Friday, December 14, 2007

Change and the truth

The fact is: the truth is plainly obvious to those who have willingness to accept it, and have the desire for something different. For example, I have my own problems, and plenty of them. Furthermore, I hide those problems from myself, and lie to myself that they had ever existed. Likewise, she's intelligent -- she knows the truth, and she lies to herself. And again, likewise, when "reminded," intellectually, of her real situation, she becomes obstinate and angry, much like a wounded animal that has been backed into a corner. I'm sure that the two of you also know the truths about your marriage and one another. But you've found some sort of minimally functional way of carrying on, without fully dealing with the real deep problems. I've often wondered why mental illnesses are so often associated with high intelligence, and perhaps it lies in the ability of brilliant minds to create such detailed and elaborate self-deceptions. All of us operate this way, until we have the overwhelming desire for change in our lives.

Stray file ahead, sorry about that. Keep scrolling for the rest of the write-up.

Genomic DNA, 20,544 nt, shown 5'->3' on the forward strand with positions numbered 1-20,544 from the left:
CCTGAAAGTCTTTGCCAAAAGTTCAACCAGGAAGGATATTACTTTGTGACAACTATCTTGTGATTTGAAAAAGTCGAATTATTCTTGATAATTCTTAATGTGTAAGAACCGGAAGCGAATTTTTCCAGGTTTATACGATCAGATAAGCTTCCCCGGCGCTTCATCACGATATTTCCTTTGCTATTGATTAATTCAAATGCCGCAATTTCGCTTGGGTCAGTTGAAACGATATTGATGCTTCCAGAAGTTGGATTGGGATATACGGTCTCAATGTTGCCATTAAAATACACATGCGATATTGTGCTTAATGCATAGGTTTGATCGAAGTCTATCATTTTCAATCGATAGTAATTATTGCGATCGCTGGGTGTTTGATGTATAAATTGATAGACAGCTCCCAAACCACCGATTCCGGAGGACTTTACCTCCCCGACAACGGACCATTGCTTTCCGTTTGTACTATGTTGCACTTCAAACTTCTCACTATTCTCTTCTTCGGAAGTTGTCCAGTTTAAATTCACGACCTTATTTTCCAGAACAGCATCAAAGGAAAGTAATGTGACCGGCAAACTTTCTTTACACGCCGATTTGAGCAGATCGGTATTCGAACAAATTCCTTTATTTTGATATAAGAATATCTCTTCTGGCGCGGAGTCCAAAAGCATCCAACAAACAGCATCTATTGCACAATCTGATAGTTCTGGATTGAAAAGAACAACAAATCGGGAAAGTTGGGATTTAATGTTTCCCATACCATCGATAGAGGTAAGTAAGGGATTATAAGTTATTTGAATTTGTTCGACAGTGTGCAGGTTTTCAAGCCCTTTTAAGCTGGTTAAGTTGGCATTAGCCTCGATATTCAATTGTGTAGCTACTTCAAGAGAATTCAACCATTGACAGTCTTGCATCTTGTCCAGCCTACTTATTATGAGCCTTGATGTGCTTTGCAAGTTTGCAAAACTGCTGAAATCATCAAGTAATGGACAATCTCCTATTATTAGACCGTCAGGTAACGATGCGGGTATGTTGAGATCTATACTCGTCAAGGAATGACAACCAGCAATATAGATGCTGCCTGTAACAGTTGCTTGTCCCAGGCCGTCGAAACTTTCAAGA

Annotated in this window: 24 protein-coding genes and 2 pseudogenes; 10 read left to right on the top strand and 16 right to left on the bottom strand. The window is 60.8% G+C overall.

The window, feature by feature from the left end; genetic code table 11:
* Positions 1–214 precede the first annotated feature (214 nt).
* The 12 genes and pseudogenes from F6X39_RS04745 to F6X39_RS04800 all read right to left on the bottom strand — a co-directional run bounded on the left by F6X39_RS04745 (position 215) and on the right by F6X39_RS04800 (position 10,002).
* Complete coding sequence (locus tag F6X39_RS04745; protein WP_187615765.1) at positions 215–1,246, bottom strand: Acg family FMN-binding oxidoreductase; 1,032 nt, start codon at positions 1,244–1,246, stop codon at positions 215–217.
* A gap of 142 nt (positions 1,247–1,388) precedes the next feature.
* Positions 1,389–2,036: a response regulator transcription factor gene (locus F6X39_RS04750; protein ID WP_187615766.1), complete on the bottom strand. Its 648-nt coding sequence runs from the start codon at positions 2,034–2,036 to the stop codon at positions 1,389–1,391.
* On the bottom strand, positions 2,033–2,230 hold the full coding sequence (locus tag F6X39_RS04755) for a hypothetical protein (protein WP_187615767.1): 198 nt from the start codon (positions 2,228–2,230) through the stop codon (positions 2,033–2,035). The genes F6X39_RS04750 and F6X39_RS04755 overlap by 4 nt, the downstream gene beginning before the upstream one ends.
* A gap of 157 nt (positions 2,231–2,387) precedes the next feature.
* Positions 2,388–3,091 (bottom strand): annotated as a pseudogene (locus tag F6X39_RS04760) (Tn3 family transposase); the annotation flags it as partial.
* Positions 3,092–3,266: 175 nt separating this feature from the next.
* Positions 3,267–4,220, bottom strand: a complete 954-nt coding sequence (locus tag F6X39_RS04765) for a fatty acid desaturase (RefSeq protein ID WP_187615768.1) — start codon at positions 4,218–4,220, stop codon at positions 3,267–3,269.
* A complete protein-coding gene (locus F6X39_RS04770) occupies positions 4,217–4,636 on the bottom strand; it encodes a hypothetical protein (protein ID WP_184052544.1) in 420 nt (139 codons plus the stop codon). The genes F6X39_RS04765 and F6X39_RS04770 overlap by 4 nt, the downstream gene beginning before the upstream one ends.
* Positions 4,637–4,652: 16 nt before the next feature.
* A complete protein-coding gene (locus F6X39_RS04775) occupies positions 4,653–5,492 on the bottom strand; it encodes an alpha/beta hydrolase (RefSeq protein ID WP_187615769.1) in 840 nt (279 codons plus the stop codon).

This change is borne in our convictions. In all of us, we have unwavering strengths and passions that God has blessed us with -- and these are the points where we can begin to battle evil in our lives. I know, from my own experience and counseling, that I will always have an overwhelming and irrational desire to seek approval from my father. This can be considered a negative attribute, but at the same time, a hidden strength. I can, and do, seek perfection in the tasks that I set for myself, to illustrate to others (and dad) that I am worthy of him. I am driven to repair that which is broken (so that, somehow, I will receive the approval, from my father, that I crave). But now that I am aware of this fault of mine, and I am now free of this burden. I can now challenge myself to mend the broken things, but instead of seeking approval and glory for myself, I can offer my time as a sacrifice that glorifies my heavenly Father, who has already fully accepted me, loved me, and blessed my life. And now I can kill the sinful need that I was born into -- sin passed on from my father's father, to my father, and then to me -- I can send it to the grave; I can name it Evil, and bury it at the foot of the cross, and pray that a new life and joy will fill my wicked heart that is so ignorant of the words from Psalm 139: "How precious also are thy thoughts unto me, O God! how great is the sum of them! If I should count them, they are more in number than the sand."